And softer flame; That bears the keys of Peter,
But thoughtless follies laid him low, Then, swith! and get awife to hug,
And stain'd his name!
Reader, attend-whether thy soul
Soar's fancy's flights beyond the pole,
In low pursuit ;
Is wisdom's root.
The Twa Dugs,
He rises when he likes himsel;
His flunkies answer at the bell;
He ca's his coach, he ca's his horse ;
He draws a bonnie silken purse "Twas in that place o' Scotland's isle That bears the name o’Auld King. Coil (119), As lang's my tail, whare, through the steeks,
The yellow letter'd Geordie keeks. Upon a bonnie day in June, When wearing through the afternoon, Frae morn to e'en its nought but toiling, Twa dogs that were na thrang at hame, At baking, roasting, frying, boiling ; Forgather'd ance upon a time.
And though the gentry first are stechin,
Yet e'en the ha' folk fill their pechan The first I'll name, they ca'd him Cæsar,
Wi sauce, ragouts, and sic like trashtrie: Was keepit for his honour's pleasure;
That's little short o' downright wastrie. His hair, his size, his mouth, his lugs,
Our whipper-in, wee blastit wonner, Show'd he was nane o' Scotland's dogs;
Poor worthless elf, it eats a dinner, But whalpit some place far abroad,
Better than ony tenant man Whare sailor's gang to fish for cod.
His hanour has in a' the lan'; His locked, letter'd, braw brass collar
And what poor cot-folk pit their painch in, Show'd him the gentleman and scholar;
I own its past my comprehension.
Trowth, Cæsar, whyles they're fash't enough; But wad hae spent an hour caressin',
A cotter howkin' in a sheugh, E'en wi' a tinkler-gipsy's messin’.
Wi' dirty stanes biggin' a dyke, At kirk or market, mill or smiddie,
Baring a quarry, and sic like ;
Himself, a wife, he thus sustains,
Them right and tight in thack and rape. A rhyming, ranting, raving billie,
And when they meet wi' sair disasters, Wha for his friend and comrade had him,
Like loss o'health, or want o' masters, And in his freaks had Luath ca'd him,
Ye maist wad think, a wee touch langer,
But, how it comes, I never kenn'd yet,
Theyre' maistly wonderfu' contented:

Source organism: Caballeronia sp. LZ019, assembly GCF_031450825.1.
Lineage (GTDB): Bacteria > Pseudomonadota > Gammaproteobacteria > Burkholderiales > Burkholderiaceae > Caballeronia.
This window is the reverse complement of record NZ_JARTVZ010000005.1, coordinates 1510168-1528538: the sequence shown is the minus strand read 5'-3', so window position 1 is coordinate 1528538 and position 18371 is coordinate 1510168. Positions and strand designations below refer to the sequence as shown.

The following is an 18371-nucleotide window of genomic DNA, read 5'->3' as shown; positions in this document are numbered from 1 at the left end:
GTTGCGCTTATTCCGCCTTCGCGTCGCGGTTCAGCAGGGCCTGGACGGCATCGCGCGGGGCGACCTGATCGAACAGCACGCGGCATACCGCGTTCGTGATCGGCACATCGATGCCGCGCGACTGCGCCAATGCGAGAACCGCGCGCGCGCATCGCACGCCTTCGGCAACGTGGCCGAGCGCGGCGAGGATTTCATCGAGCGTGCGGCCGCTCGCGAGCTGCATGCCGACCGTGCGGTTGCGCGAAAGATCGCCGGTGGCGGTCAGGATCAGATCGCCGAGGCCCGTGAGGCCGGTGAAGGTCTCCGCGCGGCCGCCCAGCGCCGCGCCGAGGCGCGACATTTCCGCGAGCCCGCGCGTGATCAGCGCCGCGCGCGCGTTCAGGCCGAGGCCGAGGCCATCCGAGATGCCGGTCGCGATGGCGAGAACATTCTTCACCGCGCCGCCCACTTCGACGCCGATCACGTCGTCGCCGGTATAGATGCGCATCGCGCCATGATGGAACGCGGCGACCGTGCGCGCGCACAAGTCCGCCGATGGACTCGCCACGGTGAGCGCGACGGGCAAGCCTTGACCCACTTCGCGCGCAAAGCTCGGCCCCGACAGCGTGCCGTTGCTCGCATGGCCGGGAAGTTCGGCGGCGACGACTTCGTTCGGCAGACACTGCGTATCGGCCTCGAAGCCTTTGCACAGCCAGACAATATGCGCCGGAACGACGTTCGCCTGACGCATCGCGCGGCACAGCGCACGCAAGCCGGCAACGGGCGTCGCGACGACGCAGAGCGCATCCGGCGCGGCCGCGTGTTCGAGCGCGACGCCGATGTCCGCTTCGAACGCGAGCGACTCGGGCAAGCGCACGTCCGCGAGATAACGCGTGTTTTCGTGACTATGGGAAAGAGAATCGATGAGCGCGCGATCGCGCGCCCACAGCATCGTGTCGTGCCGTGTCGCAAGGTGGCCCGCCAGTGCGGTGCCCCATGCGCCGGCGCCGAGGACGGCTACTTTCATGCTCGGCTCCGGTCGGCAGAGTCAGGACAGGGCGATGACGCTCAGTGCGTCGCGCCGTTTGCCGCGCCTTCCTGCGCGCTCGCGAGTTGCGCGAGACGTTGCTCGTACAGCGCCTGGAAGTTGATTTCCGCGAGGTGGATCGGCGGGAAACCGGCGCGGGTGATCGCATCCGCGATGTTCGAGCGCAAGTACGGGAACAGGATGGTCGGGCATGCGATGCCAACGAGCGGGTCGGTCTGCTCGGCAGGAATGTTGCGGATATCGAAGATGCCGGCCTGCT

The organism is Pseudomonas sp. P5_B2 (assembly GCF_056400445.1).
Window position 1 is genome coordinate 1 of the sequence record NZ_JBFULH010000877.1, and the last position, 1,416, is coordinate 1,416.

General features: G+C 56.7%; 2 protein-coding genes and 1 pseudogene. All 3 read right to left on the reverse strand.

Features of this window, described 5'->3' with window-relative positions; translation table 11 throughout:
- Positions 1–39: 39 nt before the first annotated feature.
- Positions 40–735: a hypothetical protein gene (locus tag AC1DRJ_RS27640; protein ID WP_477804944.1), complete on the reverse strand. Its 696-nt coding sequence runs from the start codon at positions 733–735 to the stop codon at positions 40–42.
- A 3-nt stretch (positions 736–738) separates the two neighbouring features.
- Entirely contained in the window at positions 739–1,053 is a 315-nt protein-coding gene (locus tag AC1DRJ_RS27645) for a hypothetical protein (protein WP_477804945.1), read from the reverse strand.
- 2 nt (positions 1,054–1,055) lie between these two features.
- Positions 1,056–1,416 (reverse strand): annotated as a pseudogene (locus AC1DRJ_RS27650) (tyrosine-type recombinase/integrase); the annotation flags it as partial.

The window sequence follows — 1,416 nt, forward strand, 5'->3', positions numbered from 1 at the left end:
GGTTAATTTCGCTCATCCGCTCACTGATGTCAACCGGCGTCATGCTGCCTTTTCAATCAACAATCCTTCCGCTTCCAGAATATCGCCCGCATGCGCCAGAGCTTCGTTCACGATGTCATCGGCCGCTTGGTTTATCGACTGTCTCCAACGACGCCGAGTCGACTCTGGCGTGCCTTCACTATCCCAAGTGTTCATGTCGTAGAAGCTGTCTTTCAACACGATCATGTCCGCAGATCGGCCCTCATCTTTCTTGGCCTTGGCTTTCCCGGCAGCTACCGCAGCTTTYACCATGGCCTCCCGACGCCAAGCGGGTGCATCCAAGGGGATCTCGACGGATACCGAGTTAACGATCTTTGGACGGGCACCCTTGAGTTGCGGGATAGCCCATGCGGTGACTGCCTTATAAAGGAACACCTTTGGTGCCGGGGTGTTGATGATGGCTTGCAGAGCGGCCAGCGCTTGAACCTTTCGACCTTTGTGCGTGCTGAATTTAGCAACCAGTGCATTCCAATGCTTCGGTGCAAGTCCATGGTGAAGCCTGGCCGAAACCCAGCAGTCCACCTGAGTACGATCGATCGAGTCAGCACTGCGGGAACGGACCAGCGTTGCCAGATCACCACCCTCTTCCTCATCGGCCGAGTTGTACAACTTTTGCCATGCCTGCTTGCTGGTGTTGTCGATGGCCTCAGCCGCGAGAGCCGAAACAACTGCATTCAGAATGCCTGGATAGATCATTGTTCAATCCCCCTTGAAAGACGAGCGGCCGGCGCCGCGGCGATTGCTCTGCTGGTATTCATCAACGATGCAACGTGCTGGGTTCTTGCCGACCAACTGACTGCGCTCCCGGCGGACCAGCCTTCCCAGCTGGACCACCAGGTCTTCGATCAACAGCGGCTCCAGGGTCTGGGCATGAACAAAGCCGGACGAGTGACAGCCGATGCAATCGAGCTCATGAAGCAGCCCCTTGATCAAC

And buirdly chiels, and clever hizzies,
Are bred in sic a way as this is.
But then to see how ye're neglecit,
How huff'd, and cuffd, and disrespeckit! Hung o'er his hurdies wi' a swirl.
1-d, man, our gentry care as little Nae doubt but they were fain o'ither,
For delvers, ditchers, and sic cattle; And unco pack and thick thegither :
They gang as saucy by poor folk, Wi' social nose whyles snuffd and snowkit.
As I wad by a stinkin' brock. Whyles mice and moudieworts they howkit;
I've notic'd, on our Laird's court-day,
And Whyles scour'd awa in lang excursion,
mony a time my heart's been wae, And worried ither in diversion ;
Poor tenant bodies, scant o cash, Until wi' daffin' weary grown,
How they maun thole a factor's snash; Upon a knowe they sat them down,
He'll stamp and threaten, curse and swear, And there began a lang digression
He'll apprehend them, poind their gear; About the lords o' the creation.
While they maun stan', wi' aspect humble,
I see how folk live that hae riches;
But surely poor folk maun be wretches! What sort o' life poor dogs like you have ; And when the gentry's life I saw, What way poor bodies liv'd ava.
They're no sae wretched's ane wad think;
Tho' constantly on poortith's brink : Our laird gets in his racked rents,
They're sae accustom'd wi' the sight, His coals, his kain, and a' his stents; The view o't gies them little fright.